Categories of observers
Judge or Member Induction or Training
3. Following appointment as a judge or member of the tribunal, it is a term and condition of a person’s appointment that, unless they have adequate relevant previous experience, they should observe a number of tribunal hearings as part of their induction or training before they are entitled to sit. These observations have to be facilitated and, subject to the tribunal judge and the booking and listing team being made aware in advance, the following guidelines apply:-
- 3.1 The presence of the observer at the hearing is not subject to the consent of the patient, witnesses, individual tribunal members, or any other party. However, if the presence of the observer causes a patient to feel particular discomfort or distress, the observer and the ..→
- Practice Statement: Composition of Tribunals in relation to matters that fall to be decided by the Health, Education and Social Care Chamber on or after 18/1/10 — This Practice Statement sets out the composition of Tribunals required for the taking of various decisions.
- Practice Note: Role of the Independent Mental Health Advocate in First-tier Tribunal (Mental Health) Hearings — This guidance, issued in May 2011, clarifies the role that IMHAs should play in tribunal hearings. It contains the following main headings: (1) Introduction; (2) What Problems have Arisen?; (3) What is the Role of the IMHA?; (4) Attendance at the Hearing; (5) Relationship with the Legal Representative; (6) Giving Evidence; and (7) Access to the Tribunal’s Decision. The guidance, while acknowledging that an IMHA may be a 'representative' within the Tribunal Procedure Rules, is based on an expectation that ordinarily the IMHA should play a role distinct from the role of the legal representative.
- Direction applicable to all Applications and References in Mental Health Cases received by the Tribunal on or before 4 April 2014 but not finally disposed of by the Tribunal on or before date  MHLO 45 — The text of this direction, dated 6/4/14, is as follows: "In accordance with Rule 5(1) and (2), and Rule 34(2)(c) I direct that: (1) In relation to all applications and references in mental health cases received by the tribunal on or before 4th April 2014 but not finally disposed of by the tribunal on or before that date, the appointed Panel Medical Member must, so far as practicable and having regard to any expressed wishes of the patient, examine the patient in advance of the hearing in order to form an opinion of the patient’s mental state; (2) In any such case, the Panel Medical Member may interview the patient in private."
- Practice Statement: Delegation of functions to staff on or after 2 November 2010 — On 2/11/10 the Senior President of Tribunals issued a Practice Statement delegating the following functions to the appropriate administrative staff: (1) the issue of non-compliance directions in relation to late reports; (2) the giving of consent to a notice of withdrawal if (a) lodged by a legal representative, (b) received not less than seven days before the hearing, (c) there is no concurrent application/reference, (d) there is no reason to believe it is a 'tactical ploy'; (3) the correction of clerical mistakes, and accidental slips and omissions, in written decisions and directions, if clear and obvious. Within 14 days of the administrative decision being sent, the receiving party may apply for the decision to be considered by a judge. Superseded by [[Practice Statement: Delegation of Functions to Staff and to Registrars on or after 10 June 2014  MHLO 44]].
- Guidance Booklet: Reports for Mental Health Tribunals — This booklet contains and expands on Practice Direction: Health Education and Social Care Chamber: Mental Health Cases. It was first published on 7/9/10, and was updated on 4/4/12 to reflect changes made by the Tribunal Procedure (Amendment) Rules 2012.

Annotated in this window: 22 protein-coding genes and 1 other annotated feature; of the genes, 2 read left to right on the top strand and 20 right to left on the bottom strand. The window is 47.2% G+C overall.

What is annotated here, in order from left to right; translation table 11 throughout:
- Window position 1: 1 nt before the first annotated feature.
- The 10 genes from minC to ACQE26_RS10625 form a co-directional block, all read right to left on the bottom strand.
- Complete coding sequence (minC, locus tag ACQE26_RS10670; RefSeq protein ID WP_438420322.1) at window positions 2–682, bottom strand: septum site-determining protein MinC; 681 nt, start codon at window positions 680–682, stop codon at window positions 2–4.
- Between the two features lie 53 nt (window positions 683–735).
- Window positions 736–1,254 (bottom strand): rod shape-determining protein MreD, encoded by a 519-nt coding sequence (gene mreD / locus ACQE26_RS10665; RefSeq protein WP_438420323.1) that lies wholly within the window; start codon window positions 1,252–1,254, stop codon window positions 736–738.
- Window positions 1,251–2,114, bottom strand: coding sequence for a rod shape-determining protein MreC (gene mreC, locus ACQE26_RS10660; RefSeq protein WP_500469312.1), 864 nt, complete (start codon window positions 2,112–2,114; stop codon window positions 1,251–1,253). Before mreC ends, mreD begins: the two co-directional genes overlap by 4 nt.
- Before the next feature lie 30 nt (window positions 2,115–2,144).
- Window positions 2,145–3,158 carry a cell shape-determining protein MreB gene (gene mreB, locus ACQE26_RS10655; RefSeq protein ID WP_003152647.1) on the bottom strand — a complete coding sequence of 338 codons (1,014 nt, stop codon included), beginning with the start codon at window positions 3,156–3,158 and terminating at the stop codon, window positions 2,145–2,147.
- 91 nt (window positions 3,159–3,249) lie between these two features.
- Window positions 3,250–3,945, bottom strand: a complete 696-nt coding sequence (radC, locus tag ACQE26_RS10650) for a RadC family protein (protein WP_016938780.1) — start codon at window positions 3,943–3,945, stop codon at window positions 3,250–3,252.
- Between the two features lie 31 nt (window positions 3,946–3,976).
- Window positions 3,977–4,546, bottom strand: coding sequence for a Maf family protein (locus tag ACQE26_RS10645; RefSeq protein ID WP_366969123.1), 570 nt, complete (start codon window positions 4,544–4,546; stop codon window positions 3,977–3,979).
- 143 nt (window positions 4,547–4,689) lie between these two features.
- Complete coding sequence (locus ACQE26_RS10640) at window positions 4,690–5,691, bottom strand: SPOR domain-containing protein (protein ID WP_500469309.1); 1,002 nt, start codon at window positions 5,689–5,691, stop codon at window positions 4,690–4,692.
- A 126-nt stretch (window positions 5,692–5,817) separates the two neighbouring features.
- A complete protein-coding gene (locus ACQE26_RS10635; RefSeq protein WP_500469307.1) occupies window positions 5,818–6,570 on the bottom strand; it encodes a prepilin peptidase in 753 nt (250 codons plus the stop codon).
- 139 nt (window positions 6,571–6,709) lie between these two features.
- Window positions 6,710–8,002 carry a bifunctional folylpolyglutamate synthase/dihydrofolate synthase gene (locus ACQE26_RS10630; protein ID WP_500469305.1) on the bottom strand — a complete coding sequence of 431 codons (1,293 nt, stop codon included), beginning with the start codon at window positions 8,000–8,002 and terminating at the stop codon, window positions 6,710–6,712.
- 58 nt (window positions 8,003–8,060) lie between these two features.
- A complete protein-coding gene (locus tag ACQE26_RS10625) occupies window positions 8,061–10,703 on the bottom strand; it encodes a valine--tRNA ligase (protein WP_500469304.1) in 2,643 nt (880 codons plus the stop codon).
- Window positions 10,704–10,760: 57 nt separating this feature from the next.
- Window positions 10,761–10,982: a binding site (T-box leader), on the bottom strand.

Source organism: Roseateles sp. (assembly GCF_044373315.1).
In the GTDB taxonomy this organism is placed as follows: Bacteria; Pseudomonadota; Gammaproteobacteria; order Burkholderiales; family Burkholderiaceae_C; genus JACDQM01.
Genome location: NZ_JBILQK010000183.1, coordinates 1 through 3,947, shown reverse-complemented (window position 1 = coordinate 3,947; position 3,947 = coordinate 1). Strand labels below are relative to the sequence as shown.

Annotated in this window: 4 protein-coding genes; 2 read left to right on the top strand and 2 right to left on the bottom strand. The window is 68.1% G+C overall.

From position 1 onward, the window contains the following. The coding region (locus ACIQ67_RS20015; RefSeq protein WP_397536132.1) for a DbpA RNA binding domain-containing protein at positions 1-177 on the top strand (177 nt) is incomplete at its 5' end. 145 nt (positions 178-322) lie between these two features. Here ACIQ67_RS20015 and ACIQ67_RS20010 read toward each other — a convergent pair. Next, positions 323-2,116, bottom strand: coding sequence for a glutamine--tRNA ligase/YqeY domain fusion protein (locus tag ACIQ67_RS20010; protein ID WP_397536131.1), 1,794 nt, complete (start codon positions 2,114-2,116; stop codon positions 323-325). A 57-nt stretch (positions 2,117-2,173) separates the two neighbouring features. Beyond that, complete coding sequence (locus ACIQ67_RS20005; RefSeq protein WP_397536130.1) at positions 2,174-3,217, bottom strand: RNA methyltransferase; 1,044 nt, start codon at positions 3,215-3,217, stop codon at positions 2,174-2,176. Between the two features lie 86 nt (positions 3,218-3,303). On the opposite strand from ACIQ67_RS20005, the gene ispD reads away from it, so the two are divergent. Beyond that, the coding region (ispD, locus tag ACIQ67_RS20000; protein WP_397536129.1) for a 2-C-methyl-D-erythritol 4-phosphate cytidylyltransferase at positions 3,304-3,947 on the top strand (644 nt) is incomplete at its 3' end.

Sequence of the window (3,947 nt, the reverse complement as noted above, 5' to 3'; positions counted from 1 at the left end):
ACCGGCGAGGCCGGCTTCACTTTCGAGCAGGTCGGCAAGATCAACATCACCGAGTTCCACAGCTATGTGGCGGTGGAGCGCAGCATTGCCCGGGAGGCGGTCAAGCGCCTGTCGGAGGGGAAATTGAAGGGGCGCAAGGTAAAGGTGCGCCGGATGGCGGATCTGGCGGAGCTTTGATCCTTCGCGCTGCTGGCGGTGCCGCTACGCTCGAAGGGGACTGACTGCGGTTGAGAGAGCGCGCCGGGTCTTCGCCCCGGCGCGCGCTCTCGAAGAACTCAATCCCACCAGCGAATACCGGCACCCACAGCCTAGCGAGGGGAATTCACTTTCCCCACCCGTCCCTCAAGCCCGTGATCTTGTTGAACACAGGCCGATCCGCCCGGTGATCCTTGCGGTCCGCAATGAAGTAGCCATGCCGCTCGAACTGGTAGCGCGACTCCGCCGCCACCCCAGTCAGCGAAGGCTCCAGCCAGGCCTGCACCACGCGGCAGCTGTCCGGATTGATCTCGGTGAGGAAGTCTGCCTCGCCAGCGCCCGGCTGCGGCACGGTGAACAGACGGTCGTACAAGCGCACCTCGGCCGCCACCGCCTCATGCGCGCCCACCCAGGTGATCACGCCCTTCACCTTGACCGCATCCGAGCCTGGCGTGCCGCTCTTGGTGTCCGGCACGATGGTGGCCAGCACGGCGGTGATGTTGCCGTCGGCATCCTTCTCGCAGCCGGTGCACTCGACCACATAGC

- Guidance: References made under section 68(7) Mental Health Act 1983 (as amended) — On 22/7/10 the Deputy Chamber President issued guidance to the effect that a reference made under s68(7), triggered by the revocation of a CTO, will be treated as having lapsed if the patient subsequently is placed on a new CTO. The guidance was amended slightly on 22/9/10. The guidance also asserts that (1) ignoring the reference means that it is treated for the purposes of s68(3)(c) as if it had never been made, so that the normal s68(2) six-month duty to refer still applies; (2) if a six-month reference is made prematurely then, even if the six months will have elapsed by the time of the hearing, the Tribunal must strike out the proceedings under Rule 8(3)(a) for lack of jurisdiction; (3) a reference made under s75(1)(a), triggered by the recall of a conditionally-discharged patient, lapses if the patient subsequently is again conditionally discharged. Insofar as it relates to the lapsing of references, this policy is unlawful: PS v Camden and Islington NHS Foundation Trust  UKUT 143 (AAC).
- Important notice: Operation of section 77(2) MHA 1983 - disregarding withdrawn applications — On 8/12/08 the Chamber President issued a notice explaining that, until the Mental Health Act 1983 is amended in 2009, a patient who withdraws an application to the English Tribunal cannot reapply within the same period of eligibility; instead, he must ask for the original application to be reinstated. The necessary amendment came into force on 1/6/09 so this notice, although still on the Tribunals Service website, no longer applies.
- Practice Statement: Delegation of Functions to Staff and to Registrars on or after 10 June 2014  MHLO 44 — The Practice Statement sets out the functions which may be carried out by clerks and registrars at the Tribunal secretariat. It replaces Practice Statement: Delegation of functions to staff on or after 2 November 2010 (2/11/10) and a further direction (dated 14/1/13) in relation to registrars. In force 10/6/14. It was superseded by Practice Statement: Delegation of Functions to Staff and to Registrars on or after 27 April 2015  MHLO 36.
|Rules and Practice Direction
Appeals go to the English Upper Tribunal.